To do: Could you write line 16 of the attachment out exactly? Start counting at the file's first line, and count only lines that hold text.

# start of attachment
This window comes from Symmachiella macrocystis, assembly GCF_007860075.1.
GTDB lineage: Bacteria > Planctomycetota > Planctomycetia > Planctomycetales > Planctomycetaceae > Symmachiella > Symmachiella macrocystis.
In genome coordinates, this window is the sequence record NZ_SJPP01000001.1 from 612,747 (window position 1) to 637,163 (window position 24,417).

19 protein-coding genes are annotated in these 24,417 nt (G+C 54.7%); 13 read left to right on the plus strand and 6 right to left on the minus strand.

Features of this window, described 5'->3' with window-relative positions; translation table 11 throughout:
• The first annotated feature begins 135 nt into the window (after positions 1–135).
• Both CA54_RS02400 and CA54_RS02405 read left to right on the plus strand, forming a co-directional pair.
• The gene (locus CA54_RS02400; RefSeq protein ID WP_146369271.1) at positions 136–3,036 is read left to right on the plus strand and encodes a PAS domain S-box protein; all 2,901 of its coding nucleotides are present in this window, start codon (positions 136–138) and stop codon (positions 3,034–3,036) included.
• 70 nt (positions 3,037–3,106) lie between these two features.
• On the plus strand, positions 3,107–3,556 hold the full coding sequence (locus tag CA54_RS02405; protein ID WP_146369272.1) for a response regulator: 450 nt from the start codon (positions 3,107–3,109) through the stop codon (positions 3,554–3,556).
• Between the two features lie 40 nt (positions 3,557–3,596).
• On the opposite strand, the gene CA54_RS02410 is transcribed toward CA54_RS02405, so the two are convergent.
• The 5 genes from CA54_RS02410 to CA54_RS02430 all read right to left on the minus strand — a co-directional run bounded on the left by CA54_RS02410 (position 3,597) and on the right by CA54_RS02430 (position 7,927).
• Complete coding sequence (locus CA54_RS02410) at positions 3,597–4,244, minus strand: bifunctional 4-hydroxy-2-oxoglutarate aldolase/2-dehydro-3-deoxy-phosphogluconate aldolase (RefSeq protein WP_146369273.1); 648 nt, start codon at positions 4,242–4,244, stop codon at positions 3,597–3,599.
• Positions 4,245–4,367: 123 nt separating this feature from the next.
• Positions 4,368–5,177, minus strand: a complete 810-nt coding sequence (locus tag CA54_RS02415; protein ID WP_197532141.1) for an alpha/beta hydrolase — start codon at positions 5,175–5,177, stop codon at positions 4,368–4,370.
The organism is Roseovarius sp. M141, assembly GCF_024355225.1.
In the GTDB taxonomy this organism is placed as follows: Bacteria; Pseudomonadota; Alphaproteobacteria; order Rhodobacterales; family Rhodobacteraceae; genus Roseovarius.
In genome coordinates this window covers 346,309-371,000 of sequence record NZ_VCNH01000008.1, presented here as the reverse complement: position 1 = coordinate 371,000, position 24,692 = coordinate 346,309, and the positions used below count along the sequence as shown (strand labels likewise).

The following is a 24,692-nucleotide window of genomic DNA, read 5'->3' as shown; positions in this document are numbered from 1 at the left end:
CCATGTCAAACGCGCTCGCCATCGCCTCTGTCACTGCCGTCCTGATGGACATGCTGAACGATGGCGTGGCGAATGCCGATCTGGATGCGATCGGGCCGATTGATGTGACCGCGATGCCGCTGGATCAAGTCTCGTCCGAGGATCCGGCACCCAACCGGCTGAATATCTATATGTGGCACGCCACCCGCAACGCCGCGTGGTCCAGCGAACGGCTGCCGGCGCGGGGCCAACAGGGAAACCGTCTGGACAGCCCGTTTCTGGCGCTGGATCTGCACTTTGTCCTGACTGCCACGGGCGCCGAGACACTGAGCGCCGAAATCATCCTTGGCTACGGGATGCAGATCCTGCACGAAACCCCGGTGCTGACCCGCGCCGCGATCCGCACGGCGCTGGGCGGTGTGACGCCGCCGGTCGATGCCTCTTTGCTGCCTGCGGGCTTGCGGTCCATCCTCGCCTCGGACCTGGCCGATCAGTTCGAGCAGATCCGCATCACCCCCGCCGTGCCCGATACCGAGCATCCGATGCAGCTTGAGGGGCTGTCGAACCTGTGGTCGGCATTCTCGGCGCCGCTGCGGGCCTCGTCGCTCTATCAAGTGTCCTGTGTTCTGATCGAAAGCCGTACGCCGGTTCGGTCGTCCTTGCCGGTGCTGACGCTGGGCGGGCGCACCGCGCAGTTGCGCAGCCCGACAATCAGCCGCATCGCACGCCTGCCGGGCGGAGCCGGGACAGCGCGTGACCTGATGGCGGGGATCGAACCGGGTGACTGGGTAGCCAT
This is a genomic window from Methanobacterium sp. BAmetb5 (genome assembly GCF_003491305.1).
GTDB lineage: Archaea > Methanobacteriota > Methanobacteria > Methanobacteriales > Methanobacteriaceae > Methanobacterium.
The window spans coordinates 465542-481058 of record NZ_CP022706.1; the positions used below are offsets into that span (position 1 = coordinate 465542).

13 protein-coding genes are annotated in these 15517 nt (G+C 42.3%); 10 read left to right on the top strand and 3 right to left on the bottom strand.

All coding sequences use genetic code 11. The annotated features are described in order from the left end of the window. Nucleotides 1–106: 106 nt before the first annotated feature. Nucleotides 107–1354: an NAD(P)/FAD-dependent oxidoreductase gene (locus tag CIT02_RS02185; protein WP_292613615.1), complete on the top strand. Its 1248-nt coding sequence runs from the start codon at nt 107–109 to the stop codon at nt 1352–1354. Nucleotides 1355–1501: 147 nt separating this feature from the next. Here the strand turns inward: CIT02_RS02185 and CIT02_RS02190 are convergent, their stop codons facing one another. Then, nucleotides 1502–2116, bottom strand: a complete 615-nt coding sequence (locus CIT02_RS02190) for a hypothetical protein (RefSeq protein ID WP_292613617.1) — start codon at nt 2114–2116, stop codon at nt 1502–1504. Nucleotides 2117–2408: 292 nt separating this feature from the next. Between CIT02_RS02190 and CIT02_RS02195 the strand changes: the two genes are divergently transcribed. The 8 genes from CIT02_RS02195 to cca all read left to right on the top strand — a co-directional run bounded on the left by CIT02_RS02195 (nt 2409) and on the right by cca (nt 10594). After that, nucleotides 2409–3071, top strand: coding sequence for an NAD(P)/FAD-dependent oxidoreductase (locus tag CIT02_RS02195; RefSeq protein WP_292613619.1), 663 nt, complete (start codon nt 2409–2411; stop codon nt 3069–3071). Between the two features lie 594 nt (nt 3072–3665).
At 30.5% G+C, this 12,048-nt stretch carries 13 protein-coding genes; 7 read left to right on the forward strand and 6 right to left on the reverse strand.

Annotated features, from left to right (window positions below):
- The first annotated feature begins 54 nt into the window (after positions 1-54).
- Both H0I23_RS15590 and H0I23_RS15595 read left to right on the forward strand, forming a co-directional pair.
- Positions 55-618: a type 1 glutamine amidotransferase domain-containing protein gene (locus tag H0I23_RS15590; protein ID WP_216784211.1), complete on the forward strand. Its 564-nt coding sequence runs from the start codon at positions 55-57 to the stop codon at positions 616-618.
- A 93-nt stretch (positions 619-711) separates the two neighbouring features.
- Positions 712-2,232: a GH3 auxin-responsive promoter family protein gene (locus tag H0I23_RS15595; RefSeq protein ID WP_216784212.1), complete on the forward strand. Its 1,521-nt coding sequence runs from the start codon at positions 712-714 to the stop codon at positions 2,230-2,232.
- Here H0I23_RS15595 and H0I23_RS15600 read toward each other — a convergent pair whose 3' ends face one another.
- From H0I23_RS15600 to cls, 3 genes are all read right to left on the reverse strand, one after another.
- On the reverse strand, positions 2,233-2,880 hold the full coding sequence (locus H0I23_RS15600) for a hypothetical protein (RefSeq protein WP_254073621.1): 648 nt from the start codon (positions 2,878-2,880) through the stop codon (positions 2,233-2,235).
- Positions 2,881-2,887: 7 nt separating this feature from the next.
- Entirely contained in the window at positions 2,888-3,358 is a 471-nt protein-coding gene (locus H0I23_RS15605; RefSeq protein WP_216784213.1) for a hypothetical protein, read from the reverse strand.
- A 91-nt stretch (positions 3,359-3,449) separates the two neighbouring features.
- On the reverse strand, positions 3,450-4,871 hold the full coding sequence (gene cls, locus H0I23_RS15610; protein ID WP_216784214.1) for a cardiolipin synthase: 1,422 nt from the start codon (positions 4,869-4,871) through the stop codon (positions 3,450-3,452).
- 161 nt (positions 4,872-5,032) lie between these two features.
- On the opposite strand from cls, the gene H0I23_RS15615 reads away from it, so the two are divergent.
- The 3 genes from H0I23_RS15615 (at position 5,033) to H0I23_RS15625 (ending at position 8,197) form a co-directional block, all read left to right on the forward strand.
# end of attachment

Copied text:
• Positions 4,368–5,177, minus strand: a complete 810-nt coding sequence (locus tag CA54_RS02415; protein ID WP_197532141.1) for an alpha/beta hydrolase — start codon at positions 5,175–5,177, stop codon at positions 4,368–4,370.